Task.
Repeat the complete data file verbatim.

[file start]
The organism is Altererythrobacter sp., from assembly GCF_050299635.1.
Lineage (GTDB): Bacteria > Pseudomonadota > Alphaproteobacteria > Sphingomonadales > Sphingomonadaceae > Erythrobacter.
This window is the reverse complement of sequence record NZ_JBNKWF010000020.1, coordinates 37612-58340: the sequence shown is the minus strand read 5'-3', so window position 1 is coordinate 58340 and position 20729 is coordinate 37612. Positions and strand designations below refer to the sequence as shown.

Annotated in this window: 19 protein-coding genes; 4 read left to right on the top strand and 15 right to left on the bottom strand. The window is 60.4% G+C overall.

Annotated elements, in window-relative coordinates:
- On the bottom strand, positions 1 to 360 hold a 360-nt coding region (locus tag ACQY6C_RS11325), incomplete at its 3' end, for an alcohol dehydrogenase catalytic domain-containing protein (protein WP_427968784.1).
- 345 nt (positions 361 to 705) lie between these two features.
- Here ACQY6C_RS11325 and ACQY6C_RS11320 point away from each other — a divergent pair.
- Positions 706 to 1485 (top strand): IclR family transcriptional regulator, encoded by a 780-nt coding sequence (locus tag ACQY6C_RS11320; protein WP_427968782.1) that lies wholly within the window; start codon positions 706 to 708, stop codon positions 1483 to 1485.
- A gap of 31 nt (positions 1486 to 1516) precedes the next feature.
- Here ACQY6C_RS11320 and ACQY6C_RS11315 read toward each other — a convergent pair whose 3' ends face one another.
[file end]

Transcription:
The organism is Altererythrobacter sp., from assembly GCF_050299635.1.
Lineage (GTDB): Bacteria > Pseudomonadota > Alphaproteobacteria > Sphingomonadales > Sphingomonadaceae > Erythrobacter.
This window is the reverse complement of sequence record NZ_JBNKWF010000020.1, coordinates 37612-58340: the sequence shown is the minus strand read 5'-3', so window position 1 is coordinate 58340 and position 20729 is coordinate 37612. Positions and strand designations below refer to the sequence as shown.

Annotated in this window: 19 protein-coding genes; 4 read left to right on the top strand and 15 right to left on the bottom strand. The window is 60.4% G+C overall.

Annotated elements, in window-relative coordinates:
- On the bottom strand, positions 1 to 360 hold a 360-nt coding region (locus tag ACQY6C_RS11325), incomplete at its 3' end, for an alcohol dehydrogenase catalytic domain-containing protein (protein WP_427968784.1).
- 345 nt (positions 361 to 705) lie between these two features.
- Here ACQY6C_RS11325 and ACQY6C_RS11320 point away from each other — a divergent pair.
- Positions 706 to 1485 (top strand): IclR family transcriptional regulator, encoded by a 780-nt coding sequence (locus tag ACQY6C_RS11320; protein WP_427968782.1) that lies wholly within the window; start codon positions 706 to 708, stop codon positions 1483 to 1485.
- A gap of 31 nt (positions 1486 to 1516) precedes the next feature.
- Here ACQY6C_RS11320 and ACQY6C_RS11315 read toward each other — a convergent pair whose 3' ends face one another.